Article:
An abstracted painting on gallery wrapped canvas with painted sides. Wired and ready to hang.
Medium: Acrylic Paint and Pearlescent Acrylic Ink on Canvas
About Russell Miyaki
Russell Miyaki is a contemporary artist and creative director in New York City. His studio is at Metro Art Studios in Bridgeport, CT, which is a renovated historic 1800s corset factory. A third-generation Japanese American born and raised in New Mexico, Russell attended school in Colorado, graduating with honors and majoring in advertising design and illustration. Throughout his career he has worked for design studios and advertising agencies, winning industry awards and recognition, from the One Show Interactive to multiple Webbys.
The most fulfilling moment of his career, Russell says, was when he risked everything he had and started his own greeting card design studio where he designed, painted and published his own line of work. He established a national fan base of followers (pre-Twitter and Facebook), working with a unique technique of design markers on metallic paper. Referring to them as “marker paintings,” he hand-painted each card that went out the door. His technique utilized a special stencil in order for him to marker in vibrant colors that seemed to swirl and come to life right on the surface of the paper. This became a distinctive look that adorned the shelves of many boutique gift and gallery stores across the U.S., and is influential in his approach to his work.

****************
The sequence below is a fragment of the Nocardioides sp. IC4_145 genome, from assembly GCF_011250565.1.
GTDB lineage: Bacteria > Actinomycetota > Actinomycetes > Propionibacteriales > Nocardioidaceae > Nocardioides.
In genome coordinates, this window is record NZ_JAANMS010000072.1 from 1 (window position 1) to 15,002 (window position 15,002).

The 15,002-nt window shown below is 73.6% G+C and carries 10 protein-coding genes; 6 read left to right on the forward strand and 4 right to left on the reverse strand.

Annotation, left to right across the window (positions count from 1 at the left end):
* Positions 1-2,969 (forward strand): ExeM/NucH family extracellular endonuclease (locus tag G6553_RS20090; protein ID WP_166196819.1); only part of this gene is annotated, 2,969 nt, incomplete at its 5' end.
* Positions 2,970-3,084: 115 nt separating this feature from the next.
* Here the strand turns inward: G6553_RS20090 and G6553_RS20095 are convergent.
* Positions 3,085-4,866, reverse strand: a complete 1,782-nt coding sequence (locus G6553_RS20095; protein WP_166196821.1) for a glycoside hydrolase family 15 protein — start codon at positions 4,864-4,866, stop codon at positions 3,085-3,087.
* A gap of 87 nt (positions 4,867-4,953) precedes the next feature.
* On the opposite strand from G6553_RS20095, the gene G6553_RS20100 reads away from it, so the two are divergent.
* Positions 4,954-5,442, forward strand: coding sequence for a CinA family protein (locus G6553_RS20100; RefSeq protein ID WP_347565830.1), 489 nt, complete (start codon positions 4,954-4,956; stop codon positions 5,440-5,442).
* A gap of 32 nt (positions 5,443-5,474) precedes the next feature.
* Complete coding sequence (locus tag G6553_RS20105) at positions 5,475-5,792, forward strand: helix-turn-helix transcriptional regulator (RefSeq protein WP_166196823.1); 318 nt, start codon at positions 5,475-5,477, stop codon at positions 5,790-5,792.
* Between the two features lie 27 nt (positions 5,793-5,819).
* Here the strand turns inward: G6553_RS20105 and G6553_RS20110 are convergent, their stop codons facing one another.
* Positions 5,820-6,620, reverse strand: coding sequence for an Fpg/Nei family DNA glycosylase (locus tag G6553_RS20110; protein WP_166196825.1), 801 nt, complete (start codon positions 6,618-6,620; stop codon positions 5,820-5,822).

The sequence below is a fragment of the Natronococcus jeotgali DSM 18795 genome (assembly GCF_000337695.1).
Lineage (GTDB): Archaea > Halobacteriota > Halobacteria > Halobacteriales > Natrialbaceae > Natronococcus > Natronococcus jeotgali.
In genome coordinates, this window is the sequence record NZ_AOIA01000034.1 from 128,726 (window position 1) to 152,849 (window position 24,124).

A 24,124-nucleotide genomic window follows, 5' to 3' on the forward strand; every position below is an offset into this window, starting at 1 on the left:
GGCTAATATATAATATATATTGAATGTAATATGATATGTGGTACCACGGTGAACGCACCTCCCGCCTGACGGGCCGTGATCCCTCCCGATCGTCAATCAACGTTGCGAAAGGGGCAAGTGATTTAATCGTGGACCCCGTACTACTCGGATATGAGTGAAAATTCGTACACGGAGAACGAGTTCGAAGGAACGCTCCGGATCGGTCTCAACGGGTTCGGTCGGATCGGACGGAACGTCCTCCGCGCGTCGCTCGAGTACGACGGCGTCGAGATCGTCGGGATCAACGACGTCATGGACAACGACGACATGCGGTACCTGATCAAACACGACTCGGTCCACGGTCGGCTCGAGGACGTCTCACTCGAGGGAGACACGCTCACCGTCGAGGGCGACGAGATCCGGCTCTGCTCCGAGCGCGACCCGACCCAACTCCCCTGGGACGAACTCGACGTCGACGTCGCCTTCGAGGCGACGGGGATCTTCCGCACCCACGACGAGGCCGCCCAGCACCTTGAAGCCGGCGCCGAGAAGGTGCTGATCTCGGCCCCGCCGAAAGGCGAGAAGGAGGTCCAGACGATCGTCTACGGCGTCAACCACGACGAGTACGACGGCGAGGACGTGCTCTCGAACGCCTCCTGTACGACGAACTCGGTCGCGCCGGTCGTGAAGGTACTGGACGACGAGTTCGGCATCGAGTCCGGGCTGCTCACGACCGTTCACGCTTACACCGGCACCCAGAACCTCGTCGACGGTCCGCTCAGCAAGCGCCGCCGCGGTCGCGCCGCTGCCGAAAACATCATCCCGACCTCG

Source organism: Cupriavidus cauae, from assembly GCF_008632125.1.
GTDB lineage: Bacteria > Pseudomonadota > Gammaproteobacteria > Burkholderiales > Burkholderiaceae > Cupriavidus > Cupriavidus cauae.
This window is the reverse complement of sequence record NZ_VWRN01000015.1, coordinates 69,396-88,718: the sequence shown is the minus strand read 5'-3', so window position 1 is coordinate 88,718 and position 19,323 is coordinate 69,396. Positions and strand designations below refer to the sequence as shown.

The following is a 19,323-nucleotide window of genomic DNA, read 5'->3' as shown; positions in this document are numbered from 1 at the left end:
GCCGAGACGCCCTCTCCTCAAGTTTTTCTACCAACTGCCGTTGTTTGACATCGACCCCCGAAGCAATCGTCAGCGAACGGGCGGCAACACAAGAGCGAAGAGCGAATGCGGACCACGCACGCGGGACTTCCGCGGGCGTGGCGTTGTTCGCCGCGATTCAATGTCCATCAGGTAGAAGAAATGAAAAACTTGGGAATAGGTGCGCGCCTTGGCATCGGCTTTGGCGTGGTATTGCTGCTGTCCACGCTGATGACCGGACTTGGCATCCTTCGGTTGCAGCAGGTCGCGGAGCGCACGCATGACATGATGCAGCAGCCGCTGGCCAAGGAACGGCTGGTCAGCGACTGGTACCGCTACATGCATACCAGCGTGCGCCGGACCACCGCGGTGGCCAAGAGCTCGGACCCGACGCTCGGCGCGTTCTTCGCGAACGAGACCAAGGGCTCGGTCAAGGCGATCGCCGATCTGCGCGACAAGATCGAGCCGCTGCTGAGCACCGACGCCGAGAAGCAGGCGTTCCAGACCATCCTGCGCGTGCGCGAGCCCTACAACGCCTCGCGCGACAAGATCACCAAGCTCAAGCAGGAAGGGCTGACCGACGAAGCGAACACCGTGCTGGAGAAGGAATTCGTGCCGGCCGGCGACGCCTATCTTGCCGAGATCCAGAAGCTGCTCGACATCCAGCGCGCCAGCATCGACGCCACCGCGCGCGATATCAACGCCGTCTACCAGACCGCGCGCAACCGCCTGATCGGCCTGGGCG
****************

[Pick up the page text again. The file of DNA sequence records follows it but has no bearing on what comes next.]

Russell works in oils, pigment sticks and acrylics on canvas, as well as wall board and plexiglass layers. He is greatly inspired by the works of Peter Max, Juan Gris, Lee Krasner, August Macke, Franz Marc, Willem De Kooning and Jean-Michel Basquiat.
"As an artist, I use my canvas as a portal, bridging my inner feelings and thoughts to the reality of life outside. Simultaneously, my canvas also serves as a mirror, reflecting my deep empathy for the lives and emotions of others. It's this connection between self and society, the introspective and the universal, that gives my art its essential vitality and purpose.
"The unprecedented events of the past several years have had a profound influence on my work. I've been both a witness and a participant, as the world around me has become a whirlpool of emotions.
"However, this reflective phase led me to an enlightening realization. Rather than painting the world as it was making me feel, I shifted my focus to expressing how I wanted to feel. This wasn't a case of turning a blind eye to the harsh realities of our world, but rather an acknowledgement that the art I create can serve as a catalyst for positivity, unity, and healing.
"This shift mirrors a quote from P.T. Barnum that has always deeply resonated with me: 'The noblest art is that of making others happy.' It has inspired me to channel positivity and joy in my art, painting a world imbued with hope and happiness, a world that can help us rise above negativity and division.
"My work embodies the simplest, yet most powerful expressions of positive energy, happiness, and fun. It represents an escape from the anger and unhappiness that seems all too prevalent in today's world. My hope is that through my art, viewers are transported, if only momentarily, to a place of joy and serenity. In creating these visual affirmations, I am not just reconciling my emotions with the world; I'm offering an invitation to others to join me on this journey of hope and happiness."